In preparation for our not-too-distant subjugation by skull-faced machine-men, I thought I'd bone up on the latest advances in electro-brain design and stop by this year's GDC AI summit. Kicking off the summit was a trimuvirate of talks about the AI behind PCG-fave XCOM, stabby sequel Assassin's Creed 3 and the super-shiny “space ninjas with machine guns” shooter Warframe.
The talks showed a fascinating variety of uses for AI: XCOM's combat AI was the most immediately familiar, but supremely clever in insinuating the personality of enemy types - a far cry from the use of AI to determine Connor's foot placement in AC3. Warframe, meanwhile, deploys AI as a dungeonmaster, cobbling together levels from pre-built components to fit the needs of its players. It's smart stuff. Perhaps... too smart ? Read on to unpick alien plans, parkour and player-centric dungeon design.
Firaxis had a problem in updating the classic X-COM (UFO: Enemy Unknown to Brits): how do you balance the game's appeal to modern and nostalgic audiences? Luckily, it seems it was a problem that they managed to solve, in part by way of a complex and hybrid approach to the AI, as described by AI/Gameplay Programmer Alex Chang (pictured right). The challenge was to revive X-COM's classic enemies, whilst keeping their behaviour distinctive and entertaining in the limited action system of the new game.
Chang's team did this by means of a utility-based system – a system that gave a measure of 'usefulness' to every possible action. This means that, at any time in the game, the AI rated each ability for each alien on the basis of its defensive, offensive and 'intangible' benefits. Each race also had its own inherent biases and special abilities which also affected different behaviour; so the Muton's 'Blood Call' ability, which buffs nearby allies, would be heavily weighted to be used, if there were other Mutons nearby and if they weren't already buffed.
Given the limited movement system of XCOM, one of the choices the AI made at a given time was to move or use an ability. Similarly, the units would generate a movement map of the area around them, to see what area gave the maximum utility. In this case, utility was generated by taking into account distance to the location, whether the location flanked an enemy or got the alien closer to flanking an enemy, the cover bonus the location gave, proximity to other aliens (to avoid grenading or rockets), the number of visible enemies (with just one being optimal) and an alien behaviour specific value. If the optimal location was where the alien was already... it stayed where it was and chose to do something else.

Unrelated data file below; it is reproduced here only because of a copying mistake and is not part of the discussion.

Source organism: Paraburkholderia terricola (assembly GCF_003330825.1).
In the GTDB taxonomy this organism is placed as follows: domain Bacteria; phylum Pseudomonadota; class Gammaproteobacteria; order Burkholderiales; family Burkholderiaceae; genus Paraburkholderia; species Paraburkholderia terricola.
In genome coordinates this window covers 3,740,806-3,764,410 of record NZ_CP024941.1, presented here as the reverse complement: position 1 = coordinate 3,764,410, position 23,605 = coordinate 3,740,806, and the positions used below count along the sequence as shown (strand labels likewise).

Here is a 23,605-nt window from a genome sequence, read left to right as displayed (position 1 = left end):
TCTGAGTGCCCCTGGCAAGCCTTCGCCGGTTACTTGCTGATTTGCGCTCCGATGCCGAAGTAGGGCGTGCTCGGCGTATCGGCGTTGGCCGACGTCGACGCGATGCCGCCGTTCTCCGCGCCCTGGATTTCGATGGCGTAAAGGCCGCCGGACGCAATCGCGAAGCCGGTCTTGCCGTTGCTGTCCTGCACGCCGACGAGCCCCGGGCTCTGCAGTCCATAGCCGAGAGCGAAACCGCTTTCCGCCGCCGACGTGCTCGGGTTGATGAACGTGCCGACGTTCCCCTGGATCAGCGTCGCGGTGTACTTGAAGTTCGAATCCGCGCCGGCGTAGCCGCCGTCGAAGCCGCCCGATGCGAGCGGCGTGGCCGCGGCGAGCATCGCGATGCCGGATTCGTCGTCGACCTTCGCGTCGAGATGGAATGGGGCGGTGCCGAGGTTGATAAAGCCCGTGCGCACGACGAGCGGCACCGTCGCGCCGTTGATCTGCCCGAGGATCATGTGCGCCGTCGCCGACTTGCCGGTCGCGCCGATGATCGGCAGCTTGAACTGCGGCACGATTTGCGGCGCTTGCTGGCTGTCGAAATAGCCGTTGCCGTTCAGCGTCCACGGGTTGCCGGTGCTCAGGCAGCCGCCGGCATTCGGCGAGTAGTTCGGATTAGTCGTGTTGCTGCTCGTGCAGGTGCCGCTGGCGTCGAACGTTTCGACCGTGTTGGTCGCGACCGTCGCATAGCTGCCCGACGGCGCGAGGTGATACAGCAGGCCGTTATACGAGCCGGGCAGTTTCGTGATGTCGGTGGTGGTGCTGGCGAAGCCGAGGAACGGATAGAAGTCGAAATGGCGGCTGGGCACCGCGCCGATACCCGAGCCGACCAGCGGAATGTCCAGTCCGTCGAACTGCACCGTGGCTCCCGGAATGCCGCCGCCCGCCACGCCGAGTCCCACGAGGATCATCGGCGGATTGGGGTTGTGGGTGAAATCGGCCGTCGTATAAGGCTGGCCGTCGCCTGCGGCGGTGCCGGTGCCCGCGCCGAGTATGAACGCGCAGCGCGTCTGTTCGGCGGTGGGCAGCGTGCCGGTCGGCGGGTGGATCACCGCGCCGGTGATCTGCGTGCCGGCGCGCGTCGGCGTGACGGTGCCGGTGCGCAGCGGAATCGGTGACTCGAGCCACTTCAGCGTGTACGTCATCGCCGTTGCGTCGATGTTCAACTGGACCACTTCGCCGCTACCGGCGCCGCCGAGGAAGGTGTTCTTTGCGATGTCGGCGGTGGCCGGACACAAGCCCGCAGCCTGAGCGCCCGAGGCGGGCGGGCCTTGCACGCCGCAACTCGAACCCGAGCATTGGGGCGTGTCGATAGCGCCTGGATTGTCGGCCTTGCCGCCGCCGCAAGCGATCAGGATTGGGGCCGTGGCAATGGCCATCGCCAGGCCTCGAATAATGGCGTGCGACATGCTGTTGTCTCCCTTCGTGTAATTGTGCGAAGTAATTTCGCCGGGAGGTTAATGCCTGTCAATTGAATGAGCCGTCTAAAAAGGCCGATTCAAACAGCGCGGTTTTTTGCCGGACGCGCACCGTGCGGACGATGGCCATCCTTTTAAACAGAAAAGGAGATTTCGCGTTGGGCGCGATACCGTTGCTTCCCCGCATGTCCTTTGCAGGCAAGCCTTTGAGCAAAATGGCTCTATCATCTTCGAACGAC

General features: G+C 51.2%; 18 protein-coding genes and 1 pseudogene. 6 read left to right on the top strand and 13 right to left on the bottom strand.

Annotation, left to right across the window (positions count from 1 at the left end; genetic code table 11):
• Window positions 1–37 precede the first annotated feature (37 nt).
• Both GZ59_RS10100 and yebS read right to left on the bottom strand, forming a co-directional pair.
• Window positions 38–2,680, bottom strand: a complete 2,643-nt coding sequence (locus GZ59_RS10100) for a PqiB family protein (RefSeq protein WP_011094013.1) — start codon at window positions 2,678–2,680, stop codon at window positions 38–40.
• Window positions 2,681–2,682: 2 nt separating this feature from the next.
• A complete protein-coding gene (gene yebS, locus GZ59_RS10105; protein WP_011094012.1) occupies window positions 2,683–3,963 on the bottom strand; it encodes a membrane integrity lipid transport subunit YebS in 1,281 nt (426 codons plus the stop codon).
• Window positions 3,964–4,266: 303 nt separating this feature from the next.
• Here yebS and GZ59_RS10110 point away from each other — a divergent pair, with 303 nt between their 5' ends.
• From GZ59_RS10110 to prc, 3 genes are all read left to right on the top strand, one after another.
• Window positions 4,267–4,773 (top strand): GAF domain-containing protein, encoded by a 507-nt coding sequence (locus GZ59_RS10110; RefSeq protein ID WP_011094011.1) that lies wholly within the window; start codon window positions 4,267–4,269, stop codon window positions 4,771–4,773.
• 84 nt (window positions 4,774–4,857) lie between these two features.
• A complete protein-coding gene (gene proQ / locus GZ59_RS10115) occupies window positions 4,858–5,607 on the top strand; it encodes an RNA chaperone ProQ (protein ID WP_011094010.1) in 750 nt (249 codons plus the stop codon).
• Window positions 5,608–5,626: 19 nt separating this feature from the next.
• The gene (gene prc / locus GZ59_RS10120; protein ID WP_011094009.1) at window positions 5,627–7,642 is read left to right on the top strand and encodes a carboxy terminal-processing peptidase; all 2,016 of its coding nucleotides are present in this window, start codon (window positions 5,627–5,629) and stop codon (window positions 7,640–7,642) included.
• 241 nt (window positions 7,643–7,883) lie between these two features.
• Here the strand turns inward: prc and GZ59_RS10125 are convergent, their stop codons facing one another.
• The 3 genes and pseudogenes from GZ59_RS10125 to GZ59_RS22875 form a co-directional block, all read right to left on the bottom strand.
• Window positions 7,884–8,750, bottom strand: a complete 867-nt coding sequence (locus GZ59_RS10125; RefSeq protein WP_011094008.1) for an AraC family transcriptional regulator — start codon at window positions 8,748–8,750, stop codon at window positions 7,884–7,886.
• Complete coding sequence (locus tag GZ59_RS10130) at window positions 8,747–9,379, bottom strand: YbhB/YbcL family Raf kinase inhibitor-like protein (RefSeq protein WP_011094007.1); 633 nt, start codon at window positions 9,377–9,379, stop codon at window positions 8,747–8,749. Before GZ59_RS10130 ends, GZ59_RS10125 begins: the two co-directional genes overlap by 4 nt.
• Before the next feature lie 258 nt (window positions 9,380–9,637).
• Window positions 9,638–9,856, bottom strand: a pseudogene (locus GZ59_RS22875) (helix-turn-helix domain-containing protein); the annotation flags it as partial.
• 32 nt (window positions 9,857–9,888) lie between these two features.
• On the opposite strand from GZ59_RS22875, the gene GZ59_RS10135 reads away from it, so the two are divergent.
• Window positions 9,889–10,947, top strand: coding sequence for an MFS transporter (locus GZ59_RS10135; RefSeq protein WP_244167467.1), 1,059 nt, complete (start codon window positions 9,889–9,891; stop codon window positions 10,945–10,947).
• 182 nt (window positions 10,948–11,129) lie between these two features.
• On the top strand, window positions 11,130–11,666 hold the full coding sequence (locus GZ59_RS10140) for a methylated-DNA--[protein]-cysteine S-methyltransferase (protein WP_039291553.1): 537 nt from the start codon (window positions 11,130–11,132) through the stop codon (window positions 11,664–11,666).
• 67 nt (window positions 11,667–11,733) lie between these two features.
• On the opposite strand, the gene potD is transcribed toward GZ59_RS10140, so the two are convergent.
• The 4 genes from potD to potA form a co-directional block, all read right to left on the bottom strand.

Of course, this only really applied to the normal units – the sectoids, thin men, mutons and so on. Fliers had an entire extra range of behaviour choices, and melee enemies were configured to charge pretty much directly at the nearest troops. Fascinatingly, this latter includes mind-controlled troops.
Meanwhile the elite units – the Sectopod and Ethereal – also didn't care about cover, but also didn't care about getting near to the enemy. The Ethereal was programmed to hang back and stay close to its bodyguards; the Sectopod was programmed to get as many enemies into range as possible, given its ability to attack multiple times in a single turn. With these special utility rules, the weighting towards choosing individual abilities, and the differentiated behaviours based on custom weights, the team ended up with about 17 different AI behaviour sets.
This might not sound like an AI problem to us lay people, but the decisions on where Connor put his feet are hugely more complex than Ezio's lumpen feet – mainly, as far as we could tell, because Ubisoft Montreal is ramping up for the next generation consoles, which will no longer limit the complexity of their simulation. “The challenge was to change everything but change nothing,” said Aleissa Laidacker, Team Lead for AI and Gameplay, Ubisoft Montreal (pictured left). “The fans would have killed us.”
The four movements of the new Assassin's Creed engine were ground navigation, climbing, free-running and tree-running. While they were revamping these, they also revamped the animation system completely, making it totally procedural, as Laidacker demonstrated with sample videos showing Connor's reactions to varying conditions.
The basis for the movement style was the movie Apocalypto, with its wild forest-running. As much of Assassin's Creed 3 takes place in the heavily-wooded frontier, this was an important parallel, but it meant that Connor had to react correctly to the environment, whatever he was doing. This meant running, fighting and assassination animations all had to take place on uneven and even moving surfaces – considering the ships and sails, but also the rocky, bumpy surface of the frontier provinces.